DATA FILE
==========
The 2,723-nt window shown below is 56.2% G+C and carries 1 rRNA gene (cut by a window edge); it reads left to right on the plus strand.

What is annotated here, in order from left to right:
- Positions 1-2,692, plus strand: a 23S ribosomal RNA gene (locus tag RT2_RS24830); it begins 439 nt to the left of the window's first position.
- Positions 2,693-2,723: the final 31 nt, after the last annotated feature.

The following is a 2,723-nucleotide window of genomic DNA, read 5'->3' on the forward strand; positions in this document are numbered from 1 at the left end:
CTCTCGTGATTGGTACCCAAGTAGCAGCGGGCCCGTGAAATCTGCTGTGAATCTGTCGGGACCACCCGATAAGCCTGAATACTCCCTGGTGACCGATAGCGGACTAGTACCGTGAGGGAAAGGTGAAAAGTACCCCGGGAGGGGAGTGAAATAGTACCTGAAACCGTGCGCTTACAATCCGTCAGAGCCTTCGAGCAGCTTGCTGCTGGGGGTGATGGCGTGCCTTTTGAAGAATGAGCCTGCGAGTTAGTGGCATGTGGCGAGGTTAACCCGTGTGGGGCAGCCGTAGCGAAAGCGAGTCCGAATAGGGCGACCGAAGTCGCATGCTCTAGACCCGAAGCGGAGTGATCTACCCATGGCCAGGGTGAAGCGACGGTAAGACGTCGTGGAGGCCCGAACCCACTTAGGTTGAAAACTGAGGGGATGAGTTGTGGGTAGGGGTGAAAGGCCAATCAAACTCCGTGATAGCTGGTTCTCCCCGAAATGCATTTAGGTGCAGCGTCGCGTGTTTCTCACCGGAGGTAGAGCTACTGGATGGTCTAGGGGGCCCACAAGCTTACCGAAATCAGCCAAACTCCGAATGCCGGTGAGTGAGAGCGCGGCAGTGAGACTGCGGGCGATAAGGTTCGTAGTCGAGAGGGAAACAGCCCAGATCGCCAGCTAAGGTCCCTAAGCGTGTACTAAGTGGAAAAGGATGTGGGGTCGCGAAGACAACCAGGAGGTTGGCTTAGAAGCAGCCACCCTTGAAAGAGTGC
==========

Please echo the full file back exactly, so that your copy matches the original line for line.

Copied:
The 2,723-nt window shown below is 56.2% G+C and carries 1 rRNA gene (cut by a window edge); it reads left to right on the plus strand.

What is annotated here, in order from left to right:
- Positions 1-2,692, plus strand: a 23S ribosomal RNA gene (locus tag RT2_RS24830); it begins 439 nt to the left of the window's first position.
- Positions 2,693-2,723: the final 31 nt, after the last annotated feature.

The following is a 2,723-nucleotide window of genomic DNA, read 5'->3' on the forward strand; positions in this document are numbered from 1 at the left end:
CTCTCGTGATTGGTACCCAAGTAGCAGCGGGCCCGTGAAATCTGCTGTGAATCTGTCGGGACCACCCGATAAGCCTGAATACTCCCTGGTGACCGATAGCGGACTAGTACCGTGAGGGAAAGGTGAAAAGTACCCCGGGAGGGGAGTGAAATAGTACCTGAAACCGTGCGCTTACAATCCGTCAGAGCCTTCGAGCAGCTTGCTGCTGGGGGTGATGGCGTGCCTTTTGAAGAATGAGCCTGCGAGTTAGTGGCATGTGGCGAGGTTAACCCGTGTGGGGCAGCCGTAGCGAAAGCGAGTCCGAATAGGGCGACCGAAGTCGCATGCTCTAGACCCGAAGCGGAGTGATCTACCCATGGCCAGGGTGAAGCGACGGTAAGACGTCGTGGAGGCCCGAACCCACTTAGGTTGAAAACTGAGGGGATGAGTTGTGGGTAGGGGTGAAAGGCCAATCAAACTCCGTGATAGCTGGTTCTCCCCGAAATGCATTTAGGTGCAGCGTCGCGTGTTTCTCACCGGAGGTAGAGCTACTGGATGGTCTAGGGGGCCCACAAGCTTACCGAAATCAGCCAAACTCCGAATGCCGGTGAGTGAGAGCGCGGCAGTGAGACTGCGGGCGATAAGGTTCGTAGTCGAGAGGGAAACAGCCCAGATCGCCAGCTAAGGTCCCTAAGCGTGTACTAAGTGGAAAAGGATGTGGGGTCGCGAAGACAACCAGGAGGTTGGCTTAGAAGCAGCCACCCTTGAAAGAGTGC